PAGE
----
Air-Sea Rescue Museum
From 1918 to 1986 the Marine Branch of the Royal Air Force supplied waterborne support, rescue facilities and services for the Royal Air Force throughout the world.
Inaugurated as the Marine Craft Section just eleven days after the Royal Air Force itself was founded, it initially provided back-up for the flying boats but it also developed a rescue service which during and after the second world war became the largest in the world. During the war years alone over 13,000 lives were saved by the crews of the high speed rescue launches who faced enemy action and all weathers to uphold their pledge of "The Sea Shall Not Have Them".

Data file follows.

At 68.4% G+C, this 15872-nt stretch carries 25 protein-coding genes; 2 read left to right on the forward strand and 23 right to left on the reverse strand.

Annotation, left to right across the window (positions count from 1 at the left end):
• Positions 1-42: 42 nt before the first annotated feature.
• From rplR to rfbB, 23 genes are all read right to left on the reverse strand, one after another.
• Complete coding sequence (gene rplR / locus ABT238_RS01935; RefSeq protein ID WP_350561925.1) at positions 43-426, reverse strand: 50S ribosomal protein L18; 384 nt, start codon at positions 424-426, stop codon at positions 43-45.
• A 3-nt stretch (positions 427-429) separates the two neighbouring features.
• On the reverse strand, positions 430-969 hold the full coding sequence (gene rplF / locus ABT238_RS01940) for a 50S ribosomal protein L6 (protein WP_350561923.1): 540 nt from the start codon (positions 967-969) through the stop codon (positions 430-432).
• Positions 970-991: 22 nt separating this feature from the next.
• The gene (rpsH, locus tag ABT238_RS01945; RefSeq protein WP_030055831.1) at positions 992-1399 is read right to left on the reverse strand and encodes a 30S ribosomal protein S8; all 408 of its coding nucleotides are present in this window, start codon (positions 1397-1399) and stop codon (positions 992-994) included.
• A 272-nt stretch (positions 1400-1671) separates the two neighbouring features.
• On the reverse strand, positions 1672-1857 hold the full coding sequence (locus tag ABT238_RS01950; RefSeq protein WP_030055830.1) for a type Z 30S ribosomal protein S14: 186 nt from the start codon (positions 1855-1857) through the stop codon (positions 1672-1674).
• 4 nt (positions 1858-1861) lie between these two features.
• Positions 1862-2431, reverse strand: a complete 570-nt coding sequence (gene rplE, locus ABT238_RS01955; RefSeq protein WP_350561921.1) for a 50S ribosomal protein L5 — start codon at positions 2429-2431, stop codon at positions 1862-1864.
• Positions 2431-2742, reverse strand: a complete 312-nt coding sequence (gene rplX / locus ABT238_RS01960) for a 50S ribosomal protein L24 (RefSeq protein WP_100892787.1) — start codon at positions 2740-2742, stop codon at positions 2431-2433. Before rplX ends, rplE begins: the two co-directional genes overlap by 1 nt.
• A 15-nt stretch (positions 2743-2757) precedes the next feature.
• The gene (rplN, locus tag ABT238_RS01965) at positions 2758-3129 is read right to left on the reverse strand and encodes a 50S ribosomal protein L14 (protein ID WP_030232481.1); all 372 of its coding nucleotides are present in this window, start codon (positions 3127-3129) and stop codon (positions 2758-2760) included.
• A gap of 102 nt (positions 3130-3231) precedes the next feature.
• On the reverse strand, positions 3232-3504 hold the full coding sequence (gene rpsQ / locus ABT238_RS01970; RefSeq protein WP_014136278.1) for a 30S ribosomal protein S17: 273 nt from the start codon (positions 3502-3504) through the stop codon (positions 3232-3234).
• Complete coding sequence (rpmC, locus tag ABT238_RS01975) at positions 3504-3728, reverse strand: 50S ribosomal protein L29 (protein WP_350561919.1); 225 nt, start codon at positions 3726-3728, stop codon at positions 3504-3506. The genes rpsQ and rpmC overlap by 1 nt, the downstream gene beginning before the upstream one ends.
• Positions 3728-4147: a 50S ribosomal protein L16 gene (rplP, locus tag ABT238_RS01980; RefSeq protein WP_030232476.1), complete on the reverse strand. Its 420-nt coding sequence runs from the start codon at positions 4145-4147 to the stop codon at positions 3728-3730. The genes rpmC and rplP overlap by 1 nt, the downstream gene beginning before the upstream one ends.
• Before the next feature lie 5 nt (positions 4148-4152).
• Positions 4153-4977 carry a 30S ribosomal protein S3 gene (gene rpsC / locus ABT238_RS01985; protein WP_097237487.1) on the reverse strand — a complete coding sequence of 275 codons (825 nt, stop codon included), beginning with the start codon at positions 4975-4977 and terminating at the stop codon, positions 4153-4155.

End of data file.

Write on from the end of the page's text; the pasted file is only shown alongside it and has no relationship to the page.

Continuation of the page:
The launches were involved in many major actions; at Dunkirk five seaplane tenders were deployed rescuing 500 troops from the beaches; at Dieppe 14 launches were in action three of which were destroyed by enemy action and 93 launches were involved in the supporting maritime landing operations on D Day. Launches also supported operations in the Middle East, Malta and Italy and also in the Far East, India, Burma, Malaya and Ceylon. The launches also carried out clandestine operations in Greece, Turkey and occupied Europe. Post-war, amongst other duties, the branch was involved in secret submarine location work, surveys and anti-terrorist patrols. By 1986 the more versatile helicopter had taken over the rescue work and finally the branch was privatized its few remaining maritime activities being taken over by civilian contractors. courtesy of Air Sea Rescue & Marine Craft section Club.
A Museum dedicated to Air sea Rescue and Coastal Command was officially opened on April 23rd 2000 at Flixton